To get the real feel of communicating on the walkie-talkie, you’ve got to know how to use the radio codes.  Now, some terms get used a lot. Then there are real code numbers representing specific messages.

Let’s take a look at both.

Lingos:

Some lingos get used a lot. And they are so common that you might have heard them already and even know how to use them. Still, take a quick peek.

Roger That: This phrase means that you got what the other person was saying.

Mayday: If you’ve watched the classic film “Saving Private Ryan” or any other war movie, you’ve heard these words. The term refers to a distress signal for life-threatening emergencies.

Over: When you are done speaking, you say over.

Out: Over and out. How many times have you heard these two words together? When you’re signing off communication, you say over.

Read/Copy: Roger that gets used to make the other guy know you’ve understood what he said. To ask you whether you’ve got what he told, he might ask you, Do you read or copy? Either can get used.

The 10-codes:

Now, let’s take a look at the codes. Knowing to use them will make communication much faster between you and the other person.

  • 10-1: Signal Weak or Unable copy-change location
  • 10-4: Affirmative (OK)
  • 10-9: Repeat or Say again
  • 10-13: Weather conditions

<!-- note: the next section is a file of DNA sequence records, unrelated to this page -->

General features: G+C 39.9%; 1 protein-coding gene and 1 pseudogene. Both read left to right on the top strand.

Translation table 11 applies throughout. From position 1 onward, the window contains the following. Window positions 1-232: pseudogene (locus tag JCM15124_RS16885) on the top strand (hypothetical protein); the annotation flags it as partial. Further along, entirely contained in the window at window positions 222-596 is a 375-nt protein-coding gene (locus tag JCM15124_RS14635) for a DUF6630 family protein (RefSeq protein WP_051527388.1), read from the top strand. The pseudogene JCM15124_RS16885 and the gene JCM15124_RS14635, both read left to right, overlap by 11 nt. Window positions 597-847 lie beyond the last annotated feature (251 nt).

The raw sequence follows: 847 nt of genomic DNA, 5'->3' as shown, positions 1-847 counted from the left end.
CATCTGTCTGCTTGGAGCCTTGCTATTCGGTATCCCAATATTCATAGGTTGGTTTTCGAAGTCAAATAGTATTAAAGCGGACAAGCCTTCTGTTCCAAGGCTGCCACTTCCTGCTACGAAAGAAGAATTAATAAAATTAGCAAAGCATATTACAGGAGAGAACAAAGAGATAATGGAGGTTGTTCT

• 10-20: Location or What’s your location?
  • 10-21: Call by phone
  • 10-25: Report in person or Meet
  • 10-36: Correct time
  • 10-53: Road blocked at “location”

There are many other 10-codes that you can find here if you want to learn more.

Also Read: Walkie-Talkie Privacy Codes: The ULTIMATE Guide

FAQ:

Why do you say over on a walkie-talkie?

Unlike your phones, you can’t talk and listen on walkie-talkies simultaneously; one person needs to finish the talk for the other to speak. To let the other person know you have completed talking, you say over.

What does 10-4 mean on a walkie-talkie?

To let the other person know you’ve received the message, you use the 10-4 code.

What does the call button do on a walkie-talkie?

It is a designated frequency to get directly in contact with a particular two-way radio.

Why do people say Roger on walkie-talkies?

Just like 10-4, Roger gets used to letting the person know you’ve understood what has been told.

Ok, man, OVER AND OUT!